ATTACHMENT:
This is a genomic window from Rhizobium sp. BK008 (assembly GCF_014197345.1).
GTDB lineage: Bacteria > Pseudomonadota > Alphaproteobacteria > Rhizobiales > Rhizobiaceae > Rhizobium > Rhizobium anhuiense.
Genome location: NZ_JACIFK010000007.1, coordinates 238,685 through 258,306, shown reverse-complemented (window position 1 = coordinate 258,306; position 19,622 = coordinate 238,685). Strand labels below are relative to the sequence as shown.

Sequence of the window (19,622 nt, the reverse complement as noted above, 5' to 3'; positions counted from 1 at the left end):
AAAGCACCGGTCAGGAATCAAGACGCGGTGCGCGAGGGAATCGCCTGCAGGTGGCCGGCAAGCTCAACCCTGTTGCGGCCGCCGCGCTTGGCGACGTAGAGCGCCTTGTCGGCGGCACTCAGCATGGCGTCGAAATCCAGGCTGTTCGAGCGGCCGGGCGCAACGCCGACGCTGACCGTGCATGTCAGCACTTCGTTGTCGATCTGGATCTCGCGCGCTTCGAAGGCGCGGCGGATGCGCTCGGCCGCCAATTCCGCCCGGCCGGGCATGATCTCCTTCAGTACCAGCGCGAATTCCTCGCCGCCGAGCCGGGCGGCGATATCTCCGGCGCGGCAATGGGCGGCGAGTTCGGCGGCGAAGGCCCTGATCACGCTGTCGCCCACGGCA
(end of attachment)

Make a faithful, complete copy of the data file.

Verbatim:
This is a genomic window from Rhizobium sp. BK008 (assembly GCF_014197345.1).
GTDB lineage: Bacteria > Pseudomonadota > Alphaproteobacteria > Rhizobiales > Rhizobiaceae > Rhizobium > Rhizobium anhuiense.
Genome location: NZ_JACIFK010000007.1, coordinates 238,685 through 258,306, shown reverse-complemented (window position 1 = coordinate 258,306; position 19,622 = coordinate 238,685). Strand labels below are relative to the sequence as shown.

Sequence of the window (19,622 nt, the reverse complement as noted above, 5' to 3'; positions counted from 1 at the left end):
AAAGCACCGGTCAGGAATCAAGACGCGGTGCGCGAGGGAATCGCCTGCAGGTGGCCGGCAAGCTCAACCCTGTTGCGGCCGCCGCGCTTGGCGACGTAGAGCGCCTTGTCGGCGGCACTCAGCATGGCGTCGAAATCCAGGCTGTTCGAGCGGCCGGGCGCAACGCCGACGCTGACCGTGCATGTCAGCACTTCGTTGTCGATCTGGATCTCGCGCGCTTCGAAGGCGCGGCGGATGCGCTCGGCCGCCAATTCCGCCCGGCCGGGCATGATCTCCTTCAGTACCAGCGCGAATTCCTCGCCGCCGAGCCGGGCGGCGATATCTCCGGCGCGGCAATGGGCGGCGAGTTCGGCGGCGAAGGCCCTGATCACGCTGTCGCCCACGGCA